Elizabeth Warren and John McCain are part of a bipartisan effort to pass a revived version of the 1933 Glass-Steagall Act, in a push to crack down on risky Wall Street practices.
Warren, D-Mass., and McCain, R-Ariz., are joined by Sens. Maria Cantwell, D-Wash., and Angus King, I-Maine, in co-sponsoring the 21st Century Glass-Steagall Act, which “would separate traditional banks that have savings and checking accounts and are insured by the Federal Deposit Insurance Corporation from riskier financial institutions that offer services such as investment banking, insurance, swaps dealing, and hedge fund and private equity activities,” according to a press release from Warren.
“If enacted, the 21st Century Glass-Steagall Act would not end Too-Big-to-Fail. But, it would rebuild the wall between commercial and investment banking that was in place for over 60 years, restore confidence in the system, and reduce risk for the American taxpayer,” said McCain in a statement.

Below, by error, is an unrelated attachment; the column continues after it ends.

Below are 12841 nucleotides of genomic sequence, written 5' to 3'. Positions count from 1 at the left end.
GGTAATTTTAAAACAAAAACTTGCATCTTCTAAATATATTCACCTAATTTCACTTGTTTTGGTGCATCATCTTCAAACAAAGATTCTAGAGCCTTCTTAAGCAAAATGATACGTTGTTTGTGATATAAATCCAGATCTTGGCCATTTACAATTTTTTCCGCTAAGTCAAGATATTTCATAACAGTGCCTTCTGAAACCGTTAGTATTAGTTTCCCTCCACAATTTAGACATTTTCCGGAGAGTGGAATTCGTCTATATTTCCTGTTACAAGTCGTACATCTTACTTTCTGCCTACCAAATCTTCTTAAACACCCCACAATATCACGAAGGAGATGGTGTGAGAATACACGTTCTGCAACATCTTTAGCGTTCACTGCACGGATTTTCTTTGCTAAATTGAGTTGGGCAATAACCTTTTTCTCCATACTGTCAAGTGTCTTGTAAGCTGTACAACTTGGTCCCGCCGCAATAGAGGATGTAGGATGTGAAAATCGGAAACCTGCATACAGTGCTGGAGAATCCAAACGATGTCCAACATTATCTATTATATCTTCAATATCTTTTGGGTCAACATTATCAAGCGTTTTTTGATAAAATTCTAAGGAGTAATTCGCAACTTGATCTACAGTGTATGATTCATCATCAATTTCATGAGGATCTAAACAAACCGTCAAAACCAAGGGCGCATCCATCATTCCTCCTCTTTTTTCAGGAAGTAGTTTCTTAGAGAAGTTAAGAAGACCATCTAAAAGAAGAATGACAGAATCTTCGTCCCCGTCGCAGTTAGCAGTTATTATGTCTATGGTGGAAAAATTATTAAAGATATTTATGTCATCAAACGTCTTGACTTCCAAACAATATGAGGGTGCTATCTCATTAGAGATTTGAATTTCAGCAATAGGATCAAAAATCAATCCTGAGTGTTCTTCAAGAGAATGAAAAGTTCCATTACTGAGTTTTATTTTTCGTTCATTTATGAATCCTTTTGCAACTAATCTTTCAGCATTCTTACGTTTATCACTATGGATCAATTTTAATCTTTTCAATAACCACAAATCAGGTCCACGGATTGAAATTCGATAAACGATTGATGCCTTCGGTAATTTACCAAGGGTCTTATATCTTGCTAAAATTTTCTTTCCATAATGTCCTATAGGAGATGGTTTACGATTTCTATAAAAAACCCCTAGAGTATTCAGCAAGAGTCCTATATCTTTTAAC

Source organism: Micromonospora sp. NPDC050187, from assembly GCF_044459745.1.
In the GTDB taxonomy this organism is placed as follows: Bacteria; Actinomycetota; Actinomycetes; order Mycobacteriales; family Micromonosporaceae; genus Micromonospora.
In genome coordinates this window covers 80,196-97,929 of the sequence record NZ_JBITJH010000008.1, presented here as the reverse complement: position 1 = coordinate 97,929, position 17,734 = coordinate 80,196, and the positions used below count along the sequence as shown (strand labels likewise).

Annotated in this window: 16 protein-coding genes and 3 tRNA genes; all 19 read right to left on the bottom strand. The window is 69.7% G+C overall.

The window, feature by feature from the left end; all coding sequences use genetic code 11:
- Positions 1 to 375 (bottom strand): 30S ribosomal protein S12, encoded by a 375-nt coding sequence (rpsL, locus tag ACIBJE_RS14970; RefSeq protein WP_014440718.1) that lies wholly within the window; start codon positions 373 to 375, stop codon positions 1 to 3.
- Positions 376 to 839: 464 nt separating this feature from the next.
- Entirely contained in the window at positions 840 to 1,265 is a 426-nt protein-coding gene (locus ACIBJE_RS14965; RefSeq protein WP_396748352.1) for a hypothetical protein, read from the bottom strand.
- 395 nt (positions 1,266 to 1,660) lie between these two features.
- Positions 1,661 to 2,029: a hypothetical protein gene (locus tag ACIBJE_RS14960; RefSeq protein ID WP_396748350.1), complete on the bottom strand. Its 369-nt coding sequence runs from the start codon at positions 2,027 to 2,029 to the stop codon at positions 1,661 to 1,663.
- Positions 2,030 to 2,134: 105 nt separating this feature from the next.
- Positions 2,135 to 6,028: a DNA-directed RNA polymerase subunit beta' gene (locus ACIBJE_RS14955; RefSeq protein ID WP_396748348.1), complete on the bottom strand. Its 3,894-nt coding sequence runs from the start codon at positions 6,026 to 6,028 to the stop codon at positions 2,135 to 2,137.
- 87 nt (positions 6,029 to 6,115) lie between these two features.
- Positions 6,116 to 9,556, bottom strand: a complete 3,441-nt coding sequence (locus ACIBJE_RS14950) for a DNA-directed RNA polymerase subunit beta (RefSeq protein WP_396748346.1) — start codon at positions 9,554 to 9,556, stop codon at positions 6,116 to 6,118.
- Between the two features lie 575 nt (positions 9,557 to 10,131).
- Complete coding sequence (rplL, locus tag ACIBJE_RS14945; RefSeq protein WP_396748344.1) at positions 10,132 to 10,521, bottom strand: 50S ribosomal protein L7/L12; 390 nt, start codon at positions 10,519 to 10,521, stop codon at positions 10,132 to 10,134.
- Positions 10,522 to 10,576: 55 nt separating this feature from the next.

As the Huffington Post explains:
Cantwell and McCain previously introduced the plan as an amendment to the 2010 Dodd-Frank financial reform bill, but the largely symbolic bill was never approved. The legislation introduced today would also bar banks that accept insured deposits from dealing swaps or operating hedge funds and private equity enterprises.
Sens. Sherrod Brown, D-Ohio and David Vitter, R-La., have also introduced legislation to force “Too Big To Fail” banks to hold more capital to protect against major losses.
Jillian Rayfield is an Assistant News Editor for Salon, focusing on politics. Follow her on Twitter at @jillrayfield or email her at email@example.com.More Jillian Rayfield.